### An Intuitive Explanation of Monsky's Theorem

Monsky's Theorem states that you cannot cut a square into an odd number of triangles with equal area. Despite being a seemingly simple problem about geometry, the solution draws from completely unrelated fields of mathematics, whether that be algebraic number theory or graph theory. In this blog post, I attempt to explain these connections in an intuitive manner. No higher-math prerequisites are required, although prior experience with proofs would be somewhat helpful.

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### Comments

The explanations and illustrations are great. However, I find it easy to lose sight of what the overall goal is. For example, we start looking at triangles with a vertex at (0, 0), but it is only multiple paragraphs later that you explain why we can restrict ourselves to these triangles. Comparatively, in the original PDF the overall goal is clear, but the details are much more opaque. But all in all, good blogpost!

5.9Very cool. (All the best with your birthday party btw. I hope people appreciate the effort you've gone to with cake sharing.) This is a nitpick but it would be more common to use the word "four" in a sentence like "... these are the primary 4"; this differentiates it from the numerals used just above, and makes it clear that it's counting things, not using a number. But as I said, this is a nitpick in an excellently written article. (Confused by this though - "Essentially, the theorem states that there’s a unique norm over the real numbers that matches our desiblue 2-adic norm for every rational number." What's desiblue? Typo or word I'm not familiar with?)

7.3Lost track of the details after the 2-adic metric was introduced, but I felt the gist of the flow at a high level. Very cool! I plan to revisit this after reviewing some algebra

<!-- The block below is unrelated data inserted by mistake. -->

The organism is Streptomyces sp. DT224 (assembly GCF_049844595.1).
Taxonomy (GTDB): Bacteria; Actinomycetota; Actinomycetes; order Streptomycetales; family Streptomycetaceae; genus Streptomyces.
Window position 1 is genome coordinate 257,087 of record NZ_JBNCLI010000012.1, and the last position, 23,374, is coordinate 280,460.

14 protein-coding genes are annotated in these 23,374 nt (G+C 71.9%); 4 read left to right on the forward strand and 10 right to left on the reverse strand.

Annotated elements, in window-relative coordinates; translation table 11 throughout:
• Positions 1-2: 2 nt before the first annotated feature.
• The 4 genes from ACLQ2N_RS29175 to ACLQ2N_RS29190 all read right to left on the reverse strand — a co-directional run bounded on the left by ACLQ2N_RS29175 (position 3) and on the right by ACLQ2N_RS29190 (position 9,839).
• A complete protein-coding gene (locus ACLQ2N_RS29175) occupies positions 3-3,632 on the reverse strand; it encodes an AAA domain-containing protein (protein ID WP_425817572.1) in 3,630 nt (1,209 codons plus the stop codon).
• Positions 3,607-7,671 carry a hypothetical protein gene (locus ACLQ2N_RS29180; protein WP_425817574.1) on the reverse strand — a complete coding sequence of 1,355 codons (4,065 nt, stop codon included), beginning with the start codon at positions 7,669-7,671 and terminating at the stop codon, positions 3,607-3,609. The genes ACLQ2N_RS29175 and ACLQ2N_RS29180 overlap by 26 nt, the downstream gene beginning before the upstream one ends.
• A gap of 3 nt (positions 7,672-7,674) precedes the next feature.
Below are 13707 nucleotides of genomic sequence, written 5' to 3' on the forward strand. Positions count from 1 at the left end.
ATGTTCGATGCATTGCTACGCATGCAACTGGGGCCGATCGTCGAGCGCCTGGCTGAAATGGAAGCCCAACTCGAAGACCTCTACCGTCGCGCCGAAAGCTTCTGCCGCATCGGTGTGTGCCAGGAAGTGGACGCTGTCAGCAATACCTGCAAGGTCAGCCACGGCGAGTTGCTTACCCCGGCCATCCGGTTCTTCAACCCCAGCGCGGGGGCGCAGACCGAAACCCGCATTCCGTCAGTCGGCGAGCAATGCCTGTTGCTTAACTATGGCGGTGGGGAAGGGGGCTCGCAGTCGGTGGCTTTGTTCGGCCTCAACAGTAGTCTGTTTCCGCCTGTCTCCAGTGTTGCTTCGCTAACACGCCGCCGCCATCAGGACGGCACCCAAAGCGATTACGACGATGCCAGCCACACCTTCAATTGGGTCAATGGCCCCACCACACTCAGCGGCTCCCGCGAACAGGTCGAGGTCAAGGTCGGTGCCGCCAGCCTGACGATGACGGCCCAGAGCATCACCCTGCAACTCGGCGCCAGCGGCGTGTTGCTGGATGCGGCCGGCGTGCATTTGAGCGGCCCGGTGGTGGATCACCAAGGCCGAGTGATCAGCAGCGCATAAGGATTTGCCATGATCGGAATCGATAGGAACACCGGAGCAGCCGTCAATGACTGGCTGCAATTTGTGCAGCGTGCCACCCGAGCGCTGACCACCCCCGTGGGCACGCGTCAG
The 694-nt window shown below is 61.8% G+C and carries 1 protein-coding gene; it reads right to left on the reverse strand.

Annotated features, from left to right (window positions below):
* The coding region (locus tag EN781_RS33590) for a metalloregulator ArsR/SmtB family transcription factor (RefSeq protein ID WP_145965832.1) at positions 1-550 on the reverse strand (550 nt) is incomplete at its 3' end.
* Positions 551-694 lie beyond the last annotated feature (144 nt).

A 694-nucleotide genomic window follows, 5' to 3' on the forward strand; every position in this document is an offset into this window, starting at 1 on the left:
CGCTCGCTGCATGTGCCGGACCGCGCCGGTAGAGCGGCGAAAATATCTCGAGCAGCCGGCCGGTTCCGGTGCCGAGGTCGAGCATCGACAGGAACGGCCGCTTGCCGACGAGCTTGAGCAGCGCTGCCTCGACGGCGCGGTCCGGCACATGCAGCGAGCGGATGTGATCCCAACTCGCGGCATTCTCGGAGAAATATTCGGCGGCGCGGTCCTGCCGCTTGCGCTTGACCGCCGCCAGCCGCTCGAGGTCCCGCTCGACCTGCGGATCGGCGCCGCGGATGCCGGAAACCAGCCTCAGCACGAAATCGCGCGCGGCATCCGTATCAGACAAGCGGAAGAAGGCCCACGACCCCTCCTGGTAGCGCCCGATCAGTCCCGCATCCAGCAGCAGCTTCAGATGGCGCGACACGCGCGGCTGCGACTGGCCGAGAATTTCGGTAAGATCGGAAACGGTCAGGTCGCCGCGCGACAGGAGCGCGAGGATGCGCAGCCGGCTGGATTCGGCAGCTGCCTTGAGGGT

8.1I must admit that after the first couple minutes I skimmed much of the remainder, reading the first sentence of each paragraph, as the subject is more advanced that I was ready to invest the time needed to absorb. I think the presentation, tone, pacing are all excellent.

7Wow. First of all, happy birthday! Then, I must admit, it is an unexpectedly interesting and complicated solution development for such a simply put statement. Just a perfect recipe for a math explainer. And it was delicious, you executed it quite well!

8.1Great article due to the breadth and depth covered (no pun intended). The article reads in a friendly way and the introduction was to the point: I'm witnessing my friend deliberate that part of their birthday party where they'll try and cut their minecraft cake into equal parts based on the number of guests. That being said, the overall structure went from a casual conversation with a friend, to realizing this conversation was held in the millenium falcon that just went lightspeed when it got to 2-adic norm. For instance, we went from selecting theorems to a p-adic analysis, and from no metric space into an ultrametric space. How about first formally defin ultrametric space? (I know it was said, but how does this look like in symbolic notation in terms of a metric space (X, d) is a set X with a metric d defined on X). Overall, I think creating a video about this would be brilliant! Best of luck.